These commands represent the C-in-C personally intervening in the battle to lead his troops or steady his men, and as such are limited to either two or just one opportunity per game, depending on the C-in-Cs ability. These include rallying a faltering brigade or leading a charge from the front rank akin to Marshal Ney! The player chooses when to use these vital interventions but as in the words of one film general, should “take careful timing” as to when he chooses to ride out and personally intervene, as these actions can have a significant impact upon the outcome of the battle.

ADCs remain very much as before but have been slightly expanded to provide greater command choices in the game, such as an opportunity to influence the initiative. Ammunition resupply is no longer a tasking and is replaced with actual model caissons that represent ammunition resupply.

Initiative now has an added twist. The winner of the Initiative may now remove one hesitant marker from any currently hesitant brigade but then must immediately pass the Initiative for this turn over to the opponent! This can provide quite a command dilemma as the player will gain a localised advantage on one side but be on the back foot for this turn across the division, on the other.

Finally there are expanded rules on Corps commands and how to play corps sized battles with multiple divisions.

″Pakenham, you will carry that height where the enemy’s left is posted by storm and when you have gained it, go at them hard and fast with the bayonet!″ Wellington, Salamanca, 1812.

Charges in General d’Armee were straight forward however it is appreciated that they could be quite involved and take up valuable battle time when there were numerous charges launched in a single turn.
So, two significant changes have been applied to the charge procedure. The first change involves the actual charge rule mechanics and creates a faster, more intuitive and slicker charge process yet keeps all the nuances inherent in the first edition. This means the amount of text devoted to charge rules has been reduced considerably and the entire charge process is now much quicker.

The second and slightly more radical change in the 2nd Edition is that players are now limited to one charge per brigade. You can no longer launch multiple charges from one brigade, akin to a firework, shooting off charges in all directions. There are several reasons for this.
First I could not find a single historical example of a brigade launching multiple charges at different targets all at the same time. Yes, charges were supported by additional units, but I’ve yet to read of any account where a brigadier ordered multiple charges in different directions against different targets. It appears to have been beyond the command scope of the officers commanding a brigade and for good reasons.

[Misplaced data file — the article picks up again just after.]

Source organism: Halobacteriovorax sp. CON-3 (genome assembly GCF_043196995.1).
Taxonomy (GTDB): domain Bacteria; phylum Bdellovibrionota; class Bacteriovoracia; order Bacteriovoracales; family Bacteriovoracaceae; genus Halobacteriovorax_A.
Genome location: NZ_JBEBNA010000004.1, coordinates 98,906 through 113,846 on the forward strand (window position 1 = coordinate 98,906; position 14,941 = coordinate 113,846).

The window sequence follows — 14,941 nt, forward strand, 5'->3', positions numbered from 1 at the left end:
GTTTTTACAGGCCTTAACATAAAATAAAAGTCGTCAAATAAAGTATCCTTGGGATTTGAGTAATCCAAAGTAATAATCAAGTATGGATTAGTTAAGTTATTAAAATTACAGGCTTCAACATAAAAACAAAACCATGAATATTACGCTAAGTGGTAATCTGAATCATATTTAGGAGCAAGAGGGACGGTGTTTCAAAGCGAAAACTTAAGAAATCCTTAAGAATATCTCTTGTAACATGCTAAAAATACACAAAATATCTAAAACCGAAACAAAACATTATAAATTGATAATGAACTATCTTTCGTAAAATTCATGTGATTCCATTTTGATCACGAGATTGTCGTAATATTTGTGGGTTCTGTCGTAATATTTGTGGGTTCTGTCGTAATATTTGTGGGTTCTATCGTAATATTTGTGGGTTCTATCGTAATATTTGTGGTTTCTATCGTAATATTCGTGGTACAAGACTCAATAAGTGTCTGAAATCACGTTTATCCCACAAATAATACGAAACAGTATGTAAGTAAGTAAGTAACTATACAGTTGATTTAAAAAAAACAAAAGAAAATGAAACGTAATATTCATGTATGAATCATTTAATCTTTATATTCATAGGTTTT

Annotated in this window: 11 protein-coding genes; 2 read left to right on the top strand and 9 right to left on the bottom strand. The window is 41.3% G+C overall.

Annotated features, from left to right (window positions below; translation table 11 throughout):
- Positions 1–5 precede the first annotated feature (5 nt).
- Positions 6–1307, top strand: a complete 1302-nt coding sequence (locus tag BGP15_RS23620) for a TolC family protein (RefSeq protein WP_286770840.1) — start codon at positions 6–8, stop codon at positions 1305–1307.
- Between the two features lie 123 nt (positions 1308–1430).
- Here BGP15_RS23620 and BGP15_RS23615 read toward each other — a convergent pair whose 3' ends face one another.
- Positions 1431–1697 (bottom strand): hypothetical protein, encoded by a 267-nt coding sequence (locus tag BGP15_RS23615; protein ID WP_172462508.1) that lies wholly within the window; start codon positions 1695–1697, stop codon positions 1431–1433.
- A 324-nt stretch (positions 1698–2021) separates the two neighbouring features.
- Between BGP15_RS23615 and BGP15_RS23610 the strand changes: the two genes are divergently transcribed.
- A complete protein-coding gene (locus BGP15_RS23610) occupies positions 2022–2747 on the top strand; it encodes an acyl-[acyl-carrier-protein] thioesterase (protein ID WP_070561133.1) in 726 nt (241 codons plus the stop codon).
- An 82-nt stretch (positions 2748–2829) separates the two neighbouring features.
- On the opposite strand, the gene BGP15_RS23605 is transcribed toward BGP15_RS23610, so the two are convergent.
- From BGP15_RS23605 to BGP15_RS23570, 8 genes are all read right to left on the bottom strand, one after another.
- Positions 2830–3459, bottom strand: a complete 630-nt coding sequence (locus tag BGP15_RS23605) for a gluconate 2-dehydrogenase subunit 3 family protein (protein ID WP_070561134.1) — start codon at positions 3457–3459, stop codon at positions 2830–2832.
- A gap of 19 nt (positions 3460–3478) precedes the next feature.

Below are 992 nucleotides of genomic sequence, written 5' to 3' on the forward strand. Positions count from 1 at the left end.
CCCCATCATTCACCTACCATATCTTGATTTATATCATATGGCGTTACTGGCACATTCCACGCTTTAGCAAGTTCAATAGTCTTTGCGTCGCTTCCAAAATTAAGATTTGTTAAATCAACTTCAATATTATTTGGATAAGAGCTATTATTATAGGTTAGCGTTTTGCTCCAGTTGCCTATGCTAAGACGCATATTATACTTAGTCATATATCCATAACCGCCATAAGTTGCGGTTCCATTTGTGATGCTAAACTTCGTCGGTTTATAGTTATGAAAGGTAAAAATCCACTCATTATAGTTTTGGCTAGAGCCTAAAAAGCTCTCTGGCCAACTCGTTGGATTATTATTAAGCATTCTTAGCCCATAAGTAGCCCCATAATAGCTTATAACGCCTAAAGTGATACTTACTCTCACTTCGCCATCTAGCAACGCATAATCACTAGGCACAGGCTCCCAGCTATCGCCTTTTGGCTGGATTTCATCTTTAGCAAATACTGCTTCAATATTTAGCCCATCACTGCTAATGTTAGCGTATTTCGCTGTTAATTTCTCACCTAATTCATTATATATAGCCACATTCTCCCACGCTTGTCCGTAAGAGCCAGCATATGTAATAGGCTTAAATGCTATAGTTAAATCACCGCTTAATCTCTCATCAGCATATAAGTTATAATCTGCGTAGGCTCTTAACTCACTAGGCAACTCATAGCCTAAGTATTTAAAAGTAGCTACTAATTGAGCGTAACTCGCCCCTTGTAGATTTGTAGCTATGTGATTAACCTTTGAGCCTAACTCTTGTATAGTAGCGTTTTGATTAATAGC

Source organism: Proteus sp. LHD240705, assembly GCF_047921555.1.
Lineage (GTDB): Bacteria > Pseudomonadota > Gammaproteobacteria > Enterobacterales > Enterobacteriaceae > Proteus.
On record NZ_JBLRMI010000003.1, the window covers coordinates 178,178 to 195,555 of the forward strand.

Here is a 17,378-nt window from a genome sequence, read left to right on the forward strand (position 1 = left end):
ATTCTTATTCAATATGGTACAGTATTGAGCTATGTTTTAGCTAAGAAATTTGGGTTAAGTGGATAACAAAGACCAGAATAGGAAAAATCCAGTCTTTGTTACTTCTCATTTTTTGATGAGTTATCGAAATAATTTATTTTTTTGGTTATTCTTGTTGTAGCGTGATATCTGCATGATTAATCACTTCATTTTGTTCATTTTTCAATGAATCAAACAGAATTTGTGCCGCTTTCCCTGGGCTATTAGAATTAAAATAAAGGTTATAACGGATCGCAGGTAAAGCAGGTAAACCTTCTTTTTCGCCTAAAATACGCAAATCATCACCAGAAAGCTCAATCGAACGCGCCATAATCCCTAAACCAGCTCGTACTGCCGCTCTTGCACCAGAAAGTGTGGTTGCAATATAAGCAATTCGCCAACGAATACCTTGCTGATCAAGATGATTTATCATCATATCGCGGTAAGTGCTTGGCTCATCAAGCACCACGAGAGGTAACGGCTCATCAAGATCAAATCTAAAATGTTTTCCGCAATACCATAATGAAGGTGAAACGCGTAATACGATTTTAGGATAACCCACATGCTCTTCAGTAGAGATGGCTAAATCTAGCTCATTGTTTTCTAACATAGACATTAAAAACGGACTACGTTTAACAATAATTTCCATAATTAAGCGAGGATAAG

One reason may well have been that infantry brigades regularly deployed with a regulating battalion, which meant all battalions took their direction and alignment from this one battalion. If this were so, how does one launch a charge when the regulating battalion is charging off in another direction?

Finally by imposing a one charge one target rule we neatly avoid that old wargame bugbear of numerous columns ganging up in melee against a single line. So under the 2nd Edition it’s now one charge against one target but of course this charge can be supported by the usual flank and rear supports. The balance to this change is that defending supporting units may either fire or support when defending a charge, not both as before. So the defending player needs to think carefully about firing with supports as this will denude his support rerolls in the actual charge.

Few changes have been applied to the movement and terrain rules. The main highlight is that the charge bonus is now only gained via ADC taskings, which includes using the full Forwards movement bonus for charges as well as normal movement.

“The tirailleurs of the 17th Legere, dispersed among the trees and bushes, undulating terrain and garden walls…slipped along the brook and suddenly opened fire.” Capt. Bressonnet, 1806.

The main skirmishing rules have been overhauled. The size of a brigade skirmish screen is now based on the general size of a brigade and not linked to every battalion.
Skirmishers are now permitted to move even if a brigade is hesitant.
Skirmishers now fire with Skirmishers Casualty Dice, which hit on scores of 4 or more, bringing their firing in line with all casualty dice, the down side being that skirmishers require two “hits” to cause one casualty, as opposed to the standard one hit equals one casualty rule. Thus heavy casualties from skirmishers is unlikely unless a tasking is in play, while merely wearing down an opponent more likely.

Infantry & Artillery Firing.
“It was the first time the noise of an English fusillade had reached our ears….never had we heard a rolling fire as well fed as that.” Lt. Girod, 9th Legere, Talavera, 1809.

There are now no lists of positive and negative modifiers. This has been replaced with a slicker system where fire benefits, such as Elite and Veteran volleys or firing at a column or square target receive extra Casualty Dice; while fire negatives, such as unformed or firing at skirmishers moves your volley down the volley chart. So, if a battalion in line has no negatives this means you fire on the Standard Volley line, one negative modifier such as firing unformed moves the unit down to the Inferior Volley line. Two or more modifiers sees the unit fire with just 1 casualty dice, this is the lowest a volleying unit can go.